Circuit 195 is arranged such that a static acceleration level in excess of the set-point acceleration closes the switch as shown in FIG. 14 to activate a portion of the circuit including 'three transistors 196, 197 and 198, placing substantially the input voltage to the circuit across a capacitor 199 forming the input of a filtering or integration network 200. When the static acceleration is less than the preset level, contactor assembly 258 changes position to activate a circuit including transistors 202 and 203 which cancels the voltage across capacitor 199.

When the switch is subjected to high-level vibration, the moving contact of the contactor assembly will chatter or vibrate between the two fixed contacts. The voltage drop across capacitor 199 will then be a rectangular waveform, but filter network 200 smooths this waveform into'an essentially constant voltage at the base of a transistor 204. Transistors 196, 197, 198, 202 and 203 are coupled thro'ughresistors to a positive input terminal 205 of the circuit such that these transistors cooperate with double-throw contactor assembly 25B in a proportional time-sharing fashion. That is, when the static acceleration level exceeds the set-point acceleration in the presence of heavy vibration, the ON time of the switch (producing a voltage across capacitor 199) is greater than the OFF time, and when the static acceleration level is less than the set-point acceleration in the presence of heavy vibration, the ON time is less than the OFF time. When the static acceleration is equal to the set-point acceleration in the presence of heavy vibration, the ON time and OFF time are equal.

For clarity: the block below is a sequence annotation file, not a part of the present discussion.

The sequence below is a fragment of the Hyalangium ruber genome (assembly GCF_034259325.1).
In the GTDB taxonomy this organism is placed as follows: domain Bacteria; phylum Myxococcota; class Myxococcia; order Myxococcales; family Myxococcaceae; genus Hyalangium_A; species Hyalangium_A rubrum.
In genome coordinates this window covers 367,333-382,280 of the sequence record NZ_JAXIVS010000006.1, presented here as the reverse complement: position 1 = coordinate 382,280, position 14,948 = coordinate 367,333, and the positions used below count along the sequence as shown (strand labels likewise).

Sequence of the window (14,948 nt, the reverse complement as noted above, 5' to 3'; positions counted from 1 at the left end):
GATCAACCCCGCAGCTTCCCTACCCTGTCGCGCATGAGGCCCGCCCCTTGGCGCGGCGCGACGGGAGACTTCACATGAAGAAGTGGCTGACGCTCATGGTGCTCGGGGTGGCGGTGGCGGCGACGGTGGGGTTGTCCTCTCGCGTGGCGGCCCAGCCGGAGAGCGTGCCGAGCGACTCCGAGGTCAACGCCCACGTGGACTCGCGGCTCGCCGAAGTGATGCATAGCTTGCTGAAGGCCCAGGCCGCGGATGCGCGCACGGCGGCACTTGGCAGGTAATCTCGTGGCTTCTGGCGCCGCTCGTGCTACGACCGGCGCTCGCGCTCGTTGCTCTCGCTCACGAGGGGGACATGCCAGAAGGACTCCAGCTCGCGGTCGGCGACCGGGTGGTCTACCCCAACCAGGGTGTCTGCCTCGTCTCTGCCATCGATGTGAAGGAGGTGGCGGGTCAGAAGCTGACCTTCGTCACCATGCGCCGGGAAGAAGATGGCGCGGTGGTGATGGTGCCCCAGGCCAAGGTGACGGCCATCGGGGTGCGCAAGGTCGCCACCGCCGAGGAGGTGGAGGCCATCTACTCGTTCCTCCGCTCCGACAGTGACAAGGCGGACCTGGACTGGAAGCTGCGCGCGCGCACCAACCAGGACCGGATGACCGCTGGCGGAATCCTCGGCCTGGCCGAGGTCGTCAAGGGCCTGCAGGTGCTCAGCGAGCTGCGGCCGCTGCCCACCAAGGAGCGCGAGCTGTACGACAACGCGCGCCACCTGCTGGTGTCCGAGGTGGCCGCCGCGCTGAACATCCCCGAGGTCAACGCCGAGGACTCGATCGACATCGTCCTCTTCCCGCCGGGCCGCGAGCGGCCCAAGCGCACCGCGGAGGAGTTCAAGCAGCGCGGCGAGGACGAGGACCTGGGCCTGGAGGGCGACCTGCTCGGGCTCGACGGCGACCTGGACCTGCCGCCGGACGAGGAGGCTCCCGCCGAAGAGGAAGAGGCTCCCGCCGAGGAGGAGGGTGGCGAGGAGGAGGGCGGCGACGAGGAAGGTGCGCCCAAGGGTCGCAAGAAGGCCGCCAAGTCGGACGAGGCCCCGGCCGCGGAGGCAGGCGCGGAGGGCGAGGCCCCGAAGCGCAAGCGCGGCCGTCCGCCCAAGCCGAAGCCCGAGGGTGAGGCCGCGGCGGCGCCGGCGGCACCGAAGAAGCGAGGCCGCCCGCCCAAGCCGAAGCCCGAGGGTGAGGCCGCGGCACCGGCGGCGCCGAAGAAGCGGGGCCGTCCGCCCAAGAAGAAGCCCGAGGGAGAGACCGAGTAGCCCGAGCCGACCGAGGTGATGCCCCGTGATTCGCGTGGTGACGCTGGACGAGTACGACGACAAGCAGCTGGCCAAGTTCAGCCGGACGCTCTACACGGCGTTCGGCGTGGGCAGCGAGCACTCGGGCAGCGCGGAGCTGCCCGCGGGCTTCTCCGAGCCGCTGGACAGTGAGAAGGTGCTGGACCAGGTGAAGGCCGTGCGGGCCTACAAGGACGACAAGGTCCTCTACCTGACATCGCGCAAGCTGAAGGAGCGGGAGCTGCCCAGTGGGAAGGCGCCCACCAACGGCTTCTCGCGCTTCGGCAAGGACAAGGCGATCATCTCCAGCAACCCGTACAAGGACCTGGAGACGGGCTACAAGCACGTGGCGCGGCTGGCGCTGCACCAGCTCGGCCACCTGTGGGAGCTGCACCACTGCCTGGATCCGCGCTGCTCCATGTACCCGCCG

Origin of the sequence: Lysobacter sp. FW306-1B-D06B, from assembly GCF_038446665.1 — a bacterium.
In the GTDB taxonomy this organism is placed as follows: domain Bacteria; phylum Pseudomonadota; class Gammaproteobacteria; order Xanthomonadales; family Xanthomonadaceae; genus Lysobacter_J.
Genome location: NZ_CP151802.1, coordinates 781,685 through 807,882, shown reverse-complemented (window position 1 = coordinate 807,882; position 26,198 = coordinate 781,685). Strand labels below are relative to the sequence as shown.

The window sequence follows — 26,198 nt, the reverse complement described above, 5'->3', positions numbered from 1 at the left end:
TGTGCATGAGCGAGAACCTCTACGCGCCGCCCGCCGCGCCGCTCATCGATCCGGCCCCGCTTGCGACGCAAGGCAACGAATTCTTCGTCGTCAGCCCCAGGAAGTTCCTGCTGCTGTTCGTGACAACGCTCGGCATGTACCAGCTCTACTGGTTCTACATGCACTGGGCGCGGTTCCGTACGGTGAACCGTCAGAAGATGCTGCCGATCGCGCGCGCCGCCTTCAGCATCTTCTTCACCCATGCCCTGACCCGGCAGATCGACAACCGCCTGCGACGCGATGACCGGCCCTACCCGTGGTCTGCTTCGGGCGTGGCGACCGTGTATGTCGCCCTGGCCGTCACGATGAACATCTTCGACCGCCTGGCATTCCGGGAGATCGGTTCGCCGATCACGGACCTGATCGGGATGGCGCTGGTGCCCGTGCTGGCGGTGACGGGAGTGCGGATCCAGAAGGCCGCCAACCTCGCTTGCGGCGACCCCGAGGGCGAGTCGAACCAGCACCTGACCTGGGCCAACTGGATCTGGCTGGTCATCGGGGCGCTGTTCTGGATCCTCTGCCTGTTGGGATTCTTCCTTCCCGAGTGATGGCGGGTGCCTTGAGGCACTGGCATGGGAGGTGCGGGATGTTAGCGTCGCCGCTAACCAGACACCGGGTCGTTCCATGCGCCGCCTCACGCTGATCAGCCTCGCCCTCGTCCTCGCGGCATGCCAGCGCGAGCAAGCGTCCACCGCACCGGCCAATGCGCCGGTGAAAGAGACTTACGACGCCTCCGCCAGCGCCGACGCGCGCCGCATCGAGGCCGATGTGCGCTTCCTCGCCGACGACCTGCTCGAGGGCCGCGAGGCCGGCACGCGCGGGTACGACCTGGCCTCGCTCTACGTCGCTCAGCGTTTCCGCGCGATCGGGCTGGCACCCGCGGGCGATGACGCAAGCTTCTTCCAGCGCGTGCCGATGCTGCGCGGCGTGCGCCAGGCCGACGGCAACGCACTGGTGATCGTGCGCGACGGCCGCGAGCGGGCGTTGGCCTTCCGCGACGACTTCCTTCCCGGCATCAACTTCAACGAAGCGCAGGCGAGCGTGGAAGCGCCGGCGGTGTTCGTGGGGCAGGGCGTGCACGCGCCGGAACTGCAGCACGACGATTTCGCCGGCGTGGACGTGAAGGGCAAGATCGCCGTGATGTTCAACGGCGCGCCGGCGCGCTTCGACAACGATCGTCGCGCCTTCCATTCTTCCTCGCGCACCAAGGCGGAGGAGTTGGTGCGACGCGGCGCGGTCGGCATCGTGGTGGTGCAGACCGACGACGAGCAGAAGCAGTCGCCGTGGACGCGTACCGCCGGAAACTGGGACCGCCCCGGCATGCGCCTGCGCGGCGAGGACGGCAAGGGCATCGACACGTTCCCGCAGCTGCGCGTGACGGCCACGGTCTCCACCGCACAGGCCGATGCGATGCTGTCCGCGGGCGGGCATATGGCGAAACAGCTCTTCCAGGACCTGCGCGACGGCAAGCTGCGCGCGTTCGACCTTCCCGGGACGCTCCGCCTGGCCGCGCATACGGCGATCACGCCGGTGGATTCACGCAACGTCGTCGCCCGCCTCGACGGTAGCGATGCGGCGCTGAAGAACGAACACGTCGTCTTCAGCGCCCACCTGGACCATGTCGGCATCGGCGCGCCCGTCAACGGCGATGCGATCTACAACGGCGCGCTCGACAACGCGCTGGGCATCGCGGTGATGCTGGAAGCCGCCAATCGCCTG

Transistor 204, in combination with two additional transistors 206 and 207, forms a logical circuit with network 200 which provides the desired discrimination against vibratory inputs. That is, the circuit integrates the ON and OFF times of the switch, and uses the integrated signal as a measure of the static acceleration level. Transistor 206 establishes the voltage of the emitter of transistor 204 at a level such that transistor 204 will conduct when its base voltage exceeds onehalf the input voltage applied to the circuit. Network 200 acts to impose the average of the rectangular-waveform voltage across capacitor 199 at the base of transistor 204. When this average voltage exceeds one-half of the input voltage (as occurs when the static acceleration exceeds the set-point acceleration) transistor 204 conducts. Transistor 207 is forward biased so it conducts when transistor 204 conducts to close the total switch and provide a power output to a device coupled across output terminals 209 (one of which is connected to a negative input terminal 210 and the other of which is connected to the collector of transistor 207). Conversely, when the average voltage is less than one-half the input voltage (as occurs when the static acceleration is less than the set-point acceleration), transistor 204 does not conduct, and transistor 207 is rendered nonconducting and the switch is effectively open such that no output current is delivered to a device coupled across the output terminals.